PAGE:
These are hearty newts and can tolerate poor conditions, like those at pet suppliers, for some time. However, extended periods of poor conditions will invariably compromise their health. Stream-dwelling amphibians are typically sensitive to toxins and pH fluctuations and prefer cool water with plenty of dissolved oxygen. Kept properly, these newts make good captives and can live for many years. Although longevity data are lacking, I have had one of my adults for 9 years at the time of this writing.
Cage decor can be kept to a minimum, but at least one hiding spot should be available to each newt, and additional visual barriers such as plants will allow different places to retreat to prevent intraspecies aggression. Common items used for refugia include sections of PVC pipe, decorative items made for fish, clay flower pots, and flat rocks propped up by a stone. A tight lid should be kept on these newts; they can use their powerful tails to jump out of water. Although these newts rarely climb, the possibility should not be ruled out.
If a Pachytriton rests constantly at water level, or comes out of the water, there is something wrong. Any paddletail exhibiting such behavior should be watched closely for signs of disease or bullying by tankmates. A floating platform or floating plants should be offered for sick or weak newts.
These newts SHOULD NOT be kept with any other species. Some people have reportedly kept them in with other newt species without problems “until one day…..” I can personally report that they are able to rip the legs off an adult tiger salamander. Any fish kept with them is likely to be mutilated or eaten.
P. brevipes and P. labiatus originate from oligotrophic (low-nutrient, oxygen-rich) rivers. In such environments, food is scarce, and they deal with this by establishing a territory and exhibiting aggression towards others of their kind. These are highly aggressive newts, and should not be kept with other species. If the tank is small, they should not even be kept with others of their own kind. Bite marks can be seen as curved shape marks on the skin or even missing limbs. Bites can be fatal, sometimes even killing both animals.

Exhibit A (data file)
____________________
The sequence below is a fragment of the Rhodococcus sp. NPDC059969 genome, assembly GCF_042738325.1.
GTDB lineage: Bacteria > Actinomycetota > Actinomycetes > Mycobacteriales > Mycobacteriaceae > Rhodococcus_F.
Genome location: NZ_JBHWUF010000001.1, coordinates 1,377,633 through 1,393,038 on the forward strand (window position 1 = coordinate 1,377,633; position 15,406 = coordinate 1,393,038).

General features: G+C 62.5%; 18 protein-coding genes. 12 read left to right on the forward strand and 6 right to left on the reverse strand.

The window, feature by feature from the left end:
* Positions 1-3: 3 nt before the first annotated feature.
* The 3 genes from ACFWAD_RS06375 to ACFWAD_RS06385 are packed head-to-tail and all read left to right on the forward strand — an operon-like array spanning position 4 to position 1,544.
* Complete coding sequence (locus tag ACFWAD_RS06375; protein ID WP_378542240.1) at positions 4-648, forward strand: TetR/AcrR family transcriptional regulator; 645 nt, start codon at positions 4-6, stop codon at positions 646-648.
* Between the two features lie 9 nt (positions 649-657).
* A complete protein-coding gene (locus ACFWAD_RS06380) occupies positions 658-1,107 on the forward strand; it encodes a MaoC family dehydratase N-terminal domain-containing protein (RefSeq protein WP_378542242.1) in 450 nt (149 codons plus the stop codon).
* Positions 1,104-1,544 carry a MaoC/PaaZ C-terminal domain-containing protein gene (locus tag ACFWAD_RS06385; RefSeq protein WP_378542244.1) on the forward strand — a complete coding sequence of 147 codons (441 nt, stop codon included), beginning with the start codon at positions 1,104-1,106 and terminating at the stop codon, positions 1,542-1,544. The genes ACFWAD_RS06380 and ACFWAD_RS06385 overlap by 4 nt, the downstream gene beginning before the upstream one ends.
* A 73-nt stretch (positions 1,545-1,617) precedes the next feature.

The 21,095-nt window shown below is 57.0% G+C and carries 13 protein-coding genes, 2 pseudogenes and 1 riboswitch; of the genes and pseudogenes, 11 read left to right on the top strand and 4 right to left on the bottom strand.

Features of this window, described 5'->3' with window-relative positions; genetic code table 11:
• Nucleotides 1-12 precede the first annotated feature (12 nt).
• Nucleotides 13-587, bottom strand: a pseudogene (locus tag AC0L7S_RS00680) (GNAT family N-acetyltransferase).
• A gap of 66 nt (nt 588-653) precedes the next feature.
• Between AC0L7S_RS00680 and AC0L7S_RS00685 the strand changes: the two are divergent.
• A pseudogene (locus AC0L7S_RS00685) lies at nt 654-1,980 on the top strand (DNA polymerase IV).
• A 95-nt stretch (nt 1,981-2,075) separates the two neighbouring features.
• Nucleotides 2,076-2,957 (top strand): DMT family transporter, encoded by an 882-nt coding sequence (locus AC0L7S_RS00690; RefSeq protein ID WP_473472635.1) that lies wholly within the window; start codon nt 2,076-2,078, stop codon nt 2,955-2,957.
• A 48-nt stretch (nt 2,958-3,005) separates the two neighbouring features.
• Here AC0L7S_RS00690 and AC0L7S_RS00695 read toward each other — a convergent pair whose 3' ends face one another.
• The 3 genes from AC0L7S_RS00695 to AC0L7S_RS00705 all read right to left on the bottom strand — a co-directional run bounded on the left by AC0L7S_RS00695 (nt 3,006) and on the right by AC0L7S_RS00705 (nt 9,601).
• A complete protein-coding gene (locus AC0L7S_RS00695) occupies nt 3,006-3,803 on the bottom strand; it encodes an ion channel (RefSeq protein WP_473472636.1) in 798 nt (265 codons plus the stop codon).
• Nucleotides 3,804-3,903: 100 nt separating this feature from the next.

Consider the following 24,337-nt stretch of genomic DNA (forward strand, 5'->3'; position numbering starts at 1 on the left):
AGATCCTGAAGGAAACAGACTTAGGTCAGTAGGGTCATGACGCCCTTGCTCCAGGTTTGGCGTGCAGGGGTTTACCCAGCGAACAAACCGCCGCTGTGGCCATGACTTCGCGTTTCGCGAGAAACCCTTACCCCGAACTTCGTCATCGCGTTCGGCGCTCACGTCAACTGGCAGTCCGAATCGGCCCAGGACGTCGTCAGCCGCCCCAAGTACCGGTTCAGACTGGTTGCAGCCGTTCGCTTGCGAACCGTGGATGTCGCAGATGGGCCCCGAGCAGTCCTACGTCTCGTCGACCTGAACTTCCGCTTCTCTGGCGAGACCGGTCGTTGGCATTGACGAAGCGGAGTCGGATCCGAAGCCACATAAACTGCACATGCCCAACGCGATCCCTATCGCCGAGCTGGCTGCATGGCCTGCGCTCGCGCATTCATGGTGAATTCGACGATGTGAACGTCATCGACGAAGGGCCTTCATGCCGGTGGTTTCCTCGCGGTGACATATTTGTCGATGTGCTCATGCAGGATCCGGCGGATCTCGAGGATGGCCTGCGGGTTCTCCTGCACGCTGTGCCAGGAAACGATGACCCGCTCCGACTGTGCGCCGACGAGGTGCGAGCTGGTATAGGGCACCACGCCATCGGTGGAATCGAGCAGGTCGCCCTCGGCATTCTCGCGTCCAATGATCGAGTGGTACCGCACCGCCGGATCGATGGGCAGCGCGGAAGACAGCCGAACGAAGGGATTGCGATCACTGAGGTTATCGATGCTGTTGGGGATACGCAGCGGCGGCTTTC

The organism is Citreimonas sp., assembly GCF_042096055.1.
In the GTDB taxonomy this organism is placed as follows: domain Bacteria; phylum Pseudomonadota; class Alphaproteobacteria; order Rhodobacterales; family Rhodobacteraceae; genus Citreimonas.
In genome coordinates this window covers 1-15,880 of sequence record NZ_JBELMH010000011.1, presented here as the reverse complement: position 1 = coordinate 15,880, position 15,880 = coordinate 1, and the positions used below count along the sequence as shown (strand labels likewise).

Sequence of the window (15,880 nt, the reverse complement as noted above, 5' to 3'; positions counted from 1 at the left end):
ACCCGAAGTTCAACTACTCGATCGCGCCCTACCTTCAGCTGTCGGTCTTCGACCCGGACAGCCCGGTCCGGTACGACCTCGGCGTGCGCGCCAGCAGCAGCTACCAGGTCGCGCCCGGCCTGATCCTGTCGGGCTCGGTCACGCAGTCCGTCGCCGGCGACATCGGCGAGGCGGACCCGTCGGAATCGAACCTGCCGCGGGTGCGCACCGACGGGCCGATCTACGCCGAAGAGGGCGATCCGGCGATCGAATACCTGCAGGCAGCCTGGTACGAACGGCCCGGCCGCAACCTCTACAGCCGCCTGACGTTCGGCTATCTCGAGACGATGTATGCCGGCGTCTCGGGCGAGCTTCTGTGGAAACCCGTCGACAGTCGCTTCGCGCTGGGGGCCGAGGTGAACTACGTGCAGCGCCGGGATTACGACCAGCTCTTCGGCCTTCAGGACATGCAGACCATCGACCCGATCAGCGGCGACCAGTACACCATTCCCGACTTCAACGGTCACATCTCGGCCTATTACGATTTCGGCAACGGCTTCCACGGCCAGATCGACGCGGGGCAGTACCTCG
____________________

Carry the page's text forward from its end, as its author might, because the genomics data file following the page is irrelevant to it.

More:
Of the two species, P. labiatus is the more aggressive. Male P. labiatus will attack others who flee from them. Females will also attack males and any other females they can push around. A male and a female will not necessarily get along. They may do fine for some periods of time, but then attack each other during feeding frenzies. Aggression is especially high in breeding season. If you do keep a breeding pair, give plenty of hiding spots, and if possible feed at different ends of the tank or hand feed to avoid bites.
P. brevipes can be housed in small groups, providing they each have their own territory (hiding place). However, aggression can still be seen in them during feeding and territorial disputes. When introducing a new tankmate, it is suggested to change the setup of the entire tank so they both need to establish ‘new territory’.
Males of both species are fond of very plump females and will accept them better than thinner females. Males will tolerate females who ignore them, but ones that flee will be chased and attacked. Well-settled Pachytritons will be seen moving about the tank and not aggressively chasing or hiding from each other. If it is found that if one animal is loosing weight, has repeated bite marks, or is constantly out on a land or up at the water level, moving them to separate tanks may be the only solution.
Pachytritons are known for their chemical communication. Tail fanning at all times of the year is one distinctive trait exhibited by both sexes, and this behavior is not always associated with mating. Males will fan wildly when trying to get a female’s attention, and both genders will moderately fan when approached by others, or when disturbed. Light tail nipping by females is harmless and flirtative. If, however, one is seen to constantly follow another’s tail and bite it, this is a form of aggression.
Some Pachytriton from the pet trade carry aquatic external parasites (mites). These are dark brown and are usually found between the toes, in arm/leg pits, near vents, and even along the large vein behind the arms. These are harmless in small amounts, and can easily be removed with tweezers.